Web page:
Destroy sensitive info before you toss it

For the London Free Press - May 11, 2009 Read this on Canoe

In R. v. Patrick, released by the Supreme Court of Canada last month, the court considered whether one has a reasonable expectation of privacy over the contents of garbage once it's put out at the curb.

The issue arose from the defendant's contention that police breached his constitutional right to be free from unreasonable search and seizure when it took his garbage bags.

Police suspected the defendant was operating an ecstasy lab, so they seized bags of garbage he had placed at the rear of his property beside a public alley. It's notable that police actually had to reach over the property line to obtain the garbage bags.

The Supreme Court ultimately held that the defendant had abandoned his privacy interest when he placed the garbage bags for collection where they were accessible to any passerby.

In assessing the reasonableness of a privacy interest, the court said it should look at the "totality of the circumstances" and indicated that its decision might have been different if the garbage had been on a porch or in a garage.

Indeed, in determining whether someone has "abandoned" property, the Supreme Court said courts should consider both the location of the discarded property and the intention of the privacy claimant.

Some privacy advocates prefer the dissenting but concurring opinion in the case, which said there should be a reasonable suspicion of criminal activity before somebody's trash can be perused, but this dissent wasn't the opinion of the court as a whole.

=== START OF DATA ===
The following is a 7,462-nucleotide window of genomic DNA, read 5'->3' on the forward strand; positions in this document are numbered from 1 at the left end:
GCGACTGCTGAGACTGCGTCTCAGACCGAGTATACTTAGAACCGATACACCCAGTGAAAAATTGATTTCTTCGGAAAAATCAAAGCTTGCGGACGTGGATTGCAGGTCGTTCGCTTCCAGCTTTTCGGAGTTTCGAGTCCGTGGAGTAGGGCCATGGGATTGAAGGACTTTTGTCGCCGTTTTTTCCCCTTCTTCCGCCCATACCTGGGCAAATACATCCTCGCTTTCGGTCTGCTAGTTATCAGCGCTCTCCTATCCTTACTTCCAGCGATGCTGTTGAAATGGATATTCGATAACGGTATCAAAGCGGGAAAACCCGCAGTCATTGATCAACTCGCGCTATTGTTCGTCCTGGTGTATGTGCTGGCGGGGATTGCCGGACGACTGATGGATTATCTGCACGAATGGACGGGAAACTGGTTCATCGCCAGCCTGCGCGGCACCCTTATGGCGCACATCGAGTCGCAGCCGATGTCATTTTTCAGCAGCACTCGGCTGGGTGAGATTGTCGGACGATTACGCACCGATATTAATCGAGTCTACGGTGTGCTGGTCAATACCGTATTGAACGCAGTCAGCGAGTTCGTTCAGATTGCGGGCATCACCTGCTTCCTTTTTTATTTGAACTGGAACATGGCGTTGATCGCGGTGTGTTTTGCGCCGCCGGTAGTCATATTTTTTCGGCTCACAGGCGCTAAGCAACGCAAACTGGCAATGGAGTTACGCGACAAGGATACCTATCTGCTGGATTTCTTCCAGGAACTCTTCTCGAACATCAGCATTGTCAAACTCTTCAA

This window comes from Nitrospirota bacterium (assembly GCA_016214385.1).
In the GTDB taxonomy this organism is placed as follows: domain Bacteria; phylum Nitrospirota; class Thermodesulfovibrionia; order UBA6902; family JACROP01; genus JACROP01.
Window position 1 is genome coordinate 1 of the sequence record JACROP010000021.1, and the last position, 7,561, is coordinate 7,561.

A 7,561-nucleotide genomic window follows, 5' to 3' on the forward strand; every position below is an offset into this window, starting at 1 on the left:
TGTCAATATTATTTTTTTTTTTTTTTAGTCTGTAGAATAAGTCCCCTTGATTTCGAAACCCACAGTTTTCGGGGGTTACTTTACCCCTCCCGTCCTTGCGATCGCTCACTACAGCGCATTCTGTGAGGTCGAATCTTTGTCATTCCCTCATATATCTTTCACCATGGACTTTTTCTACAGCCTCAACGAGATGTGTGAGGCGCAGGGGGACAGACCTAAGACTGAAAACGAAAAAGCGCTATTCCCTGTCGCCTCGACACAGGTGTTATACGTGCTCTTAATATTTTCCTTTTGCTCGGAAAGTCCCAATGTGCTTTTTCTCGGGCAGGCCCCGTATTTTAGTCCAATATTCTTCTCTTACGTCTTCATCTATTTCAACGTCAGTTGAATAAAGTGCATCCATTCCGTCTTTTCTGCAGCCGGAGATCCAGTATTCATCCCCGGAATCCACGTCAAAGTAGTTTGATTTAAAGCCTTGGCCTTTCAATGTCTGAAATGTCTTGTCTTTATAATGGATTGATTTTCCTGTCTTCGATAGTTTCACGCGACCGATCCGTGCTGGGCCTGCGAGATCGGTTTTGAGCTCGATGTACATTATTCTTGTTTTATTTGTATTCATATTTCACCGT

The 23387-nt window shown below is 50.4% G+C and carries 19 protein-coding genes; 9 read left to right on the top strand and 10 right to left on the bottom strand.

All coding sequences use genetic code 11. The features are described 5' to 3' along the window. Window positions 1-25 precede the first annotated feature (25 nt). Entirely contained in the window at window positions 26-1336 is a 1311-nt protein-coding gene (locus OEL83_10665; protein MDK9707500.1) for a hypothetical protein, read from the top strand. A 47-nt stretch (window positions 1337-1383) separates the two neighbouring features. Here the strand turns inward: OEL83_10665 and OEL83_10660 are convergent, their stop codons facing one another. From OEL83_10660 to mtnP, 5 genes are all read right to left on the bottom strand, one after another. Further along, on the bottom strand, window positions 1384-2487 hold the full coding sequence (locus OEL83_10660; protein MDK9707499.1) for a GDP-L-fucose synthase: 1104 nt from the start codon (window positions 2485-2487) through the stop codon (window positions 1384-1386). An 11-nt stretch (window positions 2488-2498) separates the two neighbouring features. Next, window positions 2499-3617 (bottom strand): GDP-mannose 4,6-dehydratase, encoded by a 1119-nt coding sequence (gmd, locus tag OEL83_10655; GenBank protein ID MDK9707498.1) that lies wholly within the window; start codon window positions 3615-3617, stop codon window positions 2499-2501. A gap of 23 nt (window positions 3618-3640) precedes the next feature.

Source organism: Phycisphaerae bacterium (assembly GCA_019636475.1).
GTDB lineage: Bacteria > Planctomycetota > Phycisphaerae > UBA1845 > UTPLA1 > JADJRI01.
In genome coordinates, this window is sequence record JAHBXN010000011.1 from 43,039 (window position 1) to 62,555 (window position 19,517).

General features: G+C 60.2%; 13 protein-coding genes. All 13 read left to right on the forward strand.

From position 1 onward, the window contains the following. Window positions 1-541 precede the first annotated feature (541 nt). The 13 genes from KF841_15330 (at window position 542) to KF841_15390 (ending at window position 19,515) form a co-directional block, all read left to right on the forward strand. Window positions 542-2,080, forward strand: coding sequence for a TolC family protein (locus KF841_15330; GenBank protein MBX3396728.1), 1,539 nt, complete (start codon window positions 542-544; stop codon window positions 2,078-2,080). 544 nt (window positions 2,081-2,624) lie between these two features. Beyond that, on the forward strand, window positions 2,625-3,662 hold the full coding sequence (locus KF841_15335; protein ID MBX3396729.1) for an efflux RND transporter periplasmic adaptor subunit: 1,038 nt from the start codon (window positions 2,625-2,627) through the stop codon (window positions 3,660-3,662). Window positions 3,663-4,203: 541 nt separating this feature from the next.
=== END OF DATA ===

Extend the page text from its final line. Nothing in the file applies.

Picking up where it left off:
The dissenting opinion was that household waste left for disposal is only "abandoned" for the specific purpose of reaching the waste disposal system. Therefore, the homeowner's privacy interest in regard to personal information was not abandoned when trash was put out at the curb.

In any event, the dissenting opinion held that there was evidence of reasonable suspicion before the police obtained the garbage bags.

It's important to point out that R. v. Patrick is a criminal case, so strictly speaking it does not apply to civil matters. But until a court decides otherwise, it is reasonable to assume that the same logic would apply to civil matters.

In the criminal context, the decision puts restrictions on how police investigations should be conducted to ensure any evidence obtained will be admissible in court.

For the average person or business, Patrick simply reinforces the need to be careful what you throw out. Because, depending on where your garbage ends up, it could be used by anybody -- and you could be left with no legal recourse.

If you're disposing of sensitive information that's to specific privacy obligations, privacy laws dictate that it must be destroyed first.

But the bottom line in Patrick is this: if you're going to throw out any sensitive information, destroy it first.